Photo credit: Erina C. Alejo

Dancers performed a living dance prayer and meditation at Ocean Beach, part of Kularts’ “Lakbai Diwa,” a multi-disciplinary project that sought to bring visibility and collective cultural healing to the Pilipinx community.

The Illuminating Power Of Art

In times of distress, the illuminating power of art and culture can bring us clarity, joy and solace. Last year, artists and cultural organizations were hit hard by shelter-in-place restrictions. Yet they responded quickly—by necessity and instinct—to the pandemic and the uprising for racial justice. They mobilized around community with compassion and fortitude. They reimagined performances, pivoting from live stages and gathering spaces to online platforms, connecting with eager audiences. As their art bears witness to our stories, as they continue to gather us, their visionary voices will help us heal.

“It was amazing and heartening to see people turning to the arts for comfort and connection. So much innovative, creative work was concentrated and accessed through interactive arts experiences online.”
Shelley Trott, Chief Program and Strategy Officer

 Photo credit: Odell Hussey Photography

Kristin Damrow and Company’s performance during the Exploring Public Art Practices symposium at the Oakland Museum of California.

Building Community In Shared Spaces

We began 2020 with far different aspirations than the year ultimately allowed. In January, we gathered with more than 200 people for the Exploring Public Art Practices symposium, in partnership with the Oakland Museum of California. Shortly thereafter, the pandemic transformed our relationship to shared spaces and each other. Yet artists brought us together.

Throughout the year organizations reconfigured their facilities for food and PPE distribution, COVID-19 testing, access to digital learning and voting. Artists also extended and adapted their creative work to help communities. Performance maker Erika Chong Shuch’s collaborative practice, “For You,” brought together artists and elders to counter isolation. Kala Institute’s Commons Archive expanded their “Block By Block” collaborations to support North Oakland emergency response and neighborly care. We were humbled by the ways that arts workers built community amid ongoing uncertainty.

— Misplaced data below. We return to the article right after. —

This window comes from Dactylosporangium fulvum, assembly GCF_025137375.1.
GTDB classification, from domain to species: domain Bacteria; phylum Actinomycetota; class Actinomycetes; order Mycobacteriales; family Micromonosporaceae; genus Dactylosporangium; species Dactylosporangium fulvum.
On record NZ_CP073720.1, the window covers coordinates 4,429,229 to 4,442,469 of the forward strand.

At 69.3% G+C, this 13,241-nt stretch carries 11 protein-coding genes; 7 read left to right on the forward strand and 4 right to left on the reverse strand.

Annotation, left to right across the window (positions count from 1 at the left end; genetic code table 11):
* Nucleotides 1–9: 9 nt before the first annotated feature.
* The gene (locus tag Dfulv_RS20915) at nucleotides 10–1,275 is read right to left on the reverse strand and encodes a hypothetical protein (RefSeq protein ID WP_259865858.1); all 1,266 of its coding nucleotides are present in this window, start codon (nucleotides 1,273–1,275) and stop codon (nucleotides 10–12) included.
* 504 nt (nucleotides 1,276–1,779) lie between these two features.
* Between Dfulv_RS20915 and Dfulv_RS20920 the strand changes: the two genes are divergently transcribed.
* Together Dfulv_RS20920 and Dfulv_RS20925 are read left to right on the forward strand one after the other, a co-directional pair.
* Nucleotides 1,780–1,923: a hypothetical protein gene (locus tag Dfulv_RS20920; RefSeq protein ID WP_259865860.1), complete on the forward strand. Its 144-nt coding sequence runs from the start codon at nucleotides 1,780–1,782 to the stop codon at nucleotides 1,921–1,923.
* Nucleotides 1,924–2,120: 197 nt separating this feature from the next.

“Artists bear witness to the injustices of Black, Indigenous, and people of color by photographing and documenting the movement, organizing community murals, and garnering funds to support radical activist organizations. They also call in cultural institutions to be accountable to the equity they promise to provide for staff and their community.”
Patricia Cariño Valdez, Exploring Public Art Practices symposium curator

Photo credit: Gabriel Diamond

Myong-Suk (left) and Gabriel Diamond (right) were part of Erika Chong Shuch’s “For You: Artists & Elders,” which brought individual elders and artists together for creative exchanges during worldwide shelter-in-place orders.

Mobilizing To Safeguard The Arts

At the start of the pandemic, the Rainin Foundation acted quickly to help safeguard the Bay Area arts community. We also collaborated to extend our impact. We awarded $100,000 to the Northern California Grantmakers for the COVID-19 Arts Emergency Loan Fund to support small and mid-sized arts and culture organizations with low-interest loans. Working with the City of Oakland and a host of funders, the Foundation led the East Bay/Oakland Relief Fund for Individuals in the Arts. Administered by the Center for Cultural Innovation, this pooled fund distributed more than $700,000 to more than 500 artists and cultural workers that anchor the East Bay’s diverse and vitally important cultural communities.